uisease, uiscorniurt ana aicKness are causea
by atmospheric conditions we do nof en s
tirely understand, and do not know boT,
to rob of their poisons. ,Batuitii equally; j
irue in an naii or ine irouoies cnargea to .,
malaria originate in bthe'f causes,'' in im
proper food and dress and care, bad hab- ,
us, in excesses of all; sorts, and. in al disIi
tempered imagination. A great,' deal? of i
the so-called 'malaria' is dissipation, fast
living, laziness. Miasma is another name.
for absinthe and champagne.' If your hab
its and ways of living were properly: 'Sew1
ered and the vicious element ; drajned off.' 1
we should bear previous little, about dead- i
gases and other invisible ditroyers.'a'n; t j,"fc
At Shelby rille, Ind.i; a-eouple bv
the name of Sandefeer was divorced.-,As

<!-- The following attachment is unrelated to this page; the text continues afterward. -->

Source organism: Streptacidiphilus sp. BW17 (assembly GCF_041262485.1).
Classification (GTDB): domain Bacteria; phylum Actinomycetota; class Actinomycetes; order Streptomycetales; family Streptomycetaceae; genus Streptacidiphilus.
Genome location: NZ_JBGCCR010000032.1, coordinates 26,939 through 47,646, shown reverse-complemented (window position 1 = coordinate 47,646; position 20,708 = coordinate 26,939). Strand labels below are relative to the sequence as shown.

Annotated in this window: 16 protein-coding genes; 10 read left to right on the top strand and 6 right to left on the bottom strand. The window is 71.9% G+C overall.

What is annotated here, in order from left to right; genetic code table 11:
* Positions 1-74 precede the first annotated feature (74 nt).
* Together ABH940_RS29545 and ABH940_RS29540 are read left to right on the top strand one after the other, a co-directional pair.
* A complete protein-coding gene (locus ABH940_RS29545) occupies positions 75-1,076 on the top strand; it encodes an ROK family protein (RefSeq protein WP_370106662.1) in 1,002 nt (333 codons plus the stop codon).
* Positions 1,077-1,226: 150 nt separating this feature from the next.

soon as the decree was' granted, the formerj ,
and wife met at the " door of the court
room and involuntarily tibey" rushed inttf
each other's arms, and such a scene oT hug
ging, kissing and crying occurred ' as cans'!
ed the Judge to caljL.tbm- back,, delivers i
tbem a lecture,andnnul the decree! f The,,
wife's mother objected, saying she wanted '
them divorced,) whereupon Judge Hard de
nvered a caustic address fin the disease: of
mother-in-law from which these two? peo- f
pie were sunenng. ine man andiWife.
went offto(try tbeir(luck again. !o
J f 'A negotiable note ttade'bamaa ,
who can neither read nor writer will be '
valid in the, hands of. a purchaser fort aittct"
in good faith, before maturity nof with?
standing, the makef tas induCed'to sign It!
by false and fraaddlent representation of
the payee that it was' not a note, but
something else, heTTot making a reasonble
effort to learn tbe character '--of the.! paper
he was igningr provided nhe -phrcbasef I
bad no notiee oi the.fraud,clntbeopinioa
of the Supreme -Cdui't of Indiana inTlad-
die vs. 'Dillman-, rendered Jane 'V& K
j ITQieeaiYictojfift Js represented as
feeling sensibly the, graceful t courtesy . at
Yorktpwn in, saluting .. the banner -bt Sir, j
George i t:?,f ,t '.jiul r-j tniii
m sTTbere is 'land enoxizi'lln'$xt9 to
give four acres to every jhan,' woman and
child hi the V S :
t mrt MmH wants bui Httle "h'er.b